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States join pilot to coordinate investigations of missing, murdered Indigenous people

In some counties, Indigenous women are murdered at a rate ten times the national average

missing murdered indigenous native american women

In this June 14, 2019, file photo, a photographer videos signs in memory of missing and murdered indigenous women following a march to call for justice for missing and murdered indigenous women at the Cheyenne and Arapaho Tribes of Oklahoma in Concho, Okla.

AP Photo/Sue Ogrocki, File

By Suzie Ziegler

OKLAHOMA CITY — A “first of its kind pilot project” that aims to coordinate investigative efforts in cases of missing or murdered Indigenous peoples is set to launch, said U.S. Attorney Trent Shores last week.

According to Route Fifty, the program begins in Oklahoma and later will be rolled out in Alaska, Michigan, Minnesota, Montana and Oregon. The Tribal Community Response Plan will create “culturally appropriate guidelines” to better coordinate investigations among federal, state and tribal agencies. The guidelines will include instructions for law enforcement, victim services, community outreach and public communications, according to Route Fifty.

Authorities aren’t certain exactly how many Indigenous people have gone missing or been murdered in recent years, often due to poor data collection, says Route Fifty. In some counties -- those with tribal reservations or high concentrations of tribal members -- Indigenous women are murdered at a rate ten times the national average, according to Route Fifty. Among Native American and Alaska Native women, murder is the third leading cause of death.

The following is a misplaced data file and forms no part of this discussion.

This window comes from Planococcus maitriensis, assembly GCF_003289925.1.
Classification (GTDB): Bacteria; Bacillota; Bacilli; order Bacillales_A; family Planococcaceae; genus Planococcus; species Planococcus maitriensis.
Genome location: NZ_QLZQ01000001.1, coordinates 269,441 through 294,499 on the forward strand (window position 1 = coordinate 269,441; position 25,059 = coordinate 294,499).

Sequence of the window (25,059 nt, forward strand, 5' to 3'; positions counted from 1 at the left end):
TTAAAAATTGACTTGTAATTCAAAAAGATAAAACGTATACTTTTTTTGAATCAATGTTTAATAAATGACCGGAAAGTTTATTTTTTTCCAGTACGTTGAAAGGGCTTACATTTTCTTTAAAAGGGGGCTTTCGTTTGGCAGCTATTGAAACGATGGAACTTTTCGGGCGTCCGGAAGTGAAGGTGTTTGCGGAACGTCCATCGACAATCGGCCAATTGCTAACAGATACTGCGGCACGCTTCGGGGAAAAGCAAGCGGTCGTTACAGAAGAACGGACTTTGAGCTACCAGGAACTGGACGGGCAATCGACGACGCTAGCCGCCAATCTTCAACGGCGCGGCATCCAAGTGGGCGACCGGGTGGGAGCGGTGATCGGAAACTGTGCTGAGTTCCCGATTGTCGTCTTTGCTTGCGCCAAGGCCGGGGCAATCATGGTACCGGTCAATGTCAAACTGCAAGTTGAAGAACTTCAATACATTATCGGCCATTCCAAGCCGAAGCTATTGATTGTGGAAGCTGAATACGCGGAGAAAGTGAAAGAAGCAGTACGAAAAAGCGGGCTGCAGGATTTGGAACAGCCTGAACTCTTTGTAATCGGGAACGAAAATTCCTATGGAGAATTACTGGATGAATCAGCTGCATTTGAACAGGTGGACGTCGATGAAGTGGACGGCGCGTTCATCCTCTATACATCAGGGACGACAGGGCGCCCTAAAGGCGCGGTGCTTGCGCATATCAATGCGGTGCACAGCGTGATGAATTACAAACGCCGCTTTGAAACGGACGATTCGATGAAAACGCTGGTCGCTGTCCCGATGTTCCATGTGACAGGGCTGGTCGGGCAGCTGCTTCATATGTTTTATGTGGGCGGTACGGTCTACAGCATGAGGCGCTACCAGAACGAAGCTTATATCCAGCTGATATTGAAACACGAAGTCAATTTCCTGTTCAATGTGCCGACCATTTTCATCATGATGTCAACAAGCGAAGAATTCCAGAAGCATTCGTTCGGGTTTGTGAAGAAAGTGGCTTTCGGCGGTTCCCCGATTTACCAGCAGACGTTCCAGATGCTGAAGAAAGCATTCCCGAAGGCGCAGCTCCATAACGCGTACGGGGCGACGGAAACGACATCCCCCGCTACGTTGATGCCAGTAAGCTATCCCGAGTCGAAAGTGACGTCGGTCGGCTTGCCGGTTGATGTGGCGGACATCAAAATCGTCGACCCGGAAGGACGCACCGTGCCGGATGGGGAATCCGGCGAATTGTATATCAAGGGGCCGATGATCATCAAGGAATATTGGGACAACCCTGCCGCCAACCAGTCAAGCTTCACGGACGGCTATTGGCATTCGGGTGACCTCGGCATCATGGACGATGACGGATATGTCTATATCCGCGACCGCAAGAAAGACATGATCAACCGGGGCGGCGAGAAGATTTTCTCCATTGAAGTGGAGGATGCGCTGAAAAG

Shores and fellow U.S. Attorney Brian Kuester announced the project along with the Muscogee (Creek) and Cherokee Nations.

“The first step in achieving justice for missing and murdered Native Americans was acknowledging the injustice of any historical indifference to or neglect of these tragic cases,” Shores said in a statement obtained by Route Fifty. “Now, it is time for action to tackle this crisis head-on.”

Cherokee Nation Principal Chief Chuck Hoskin Jr. tells Route Fifty that the pilot will be an “important partnership” that “will help pool our focus and resources on these cases with immediate, coordinated and professional response plans.”

Muscogee (Creek) Nation Principal Chief David Hill said he feels “these types of collaborations, in which our input is sought and utilized to craft culturally specific guidelines, are the best path forward” in addressing the crisis.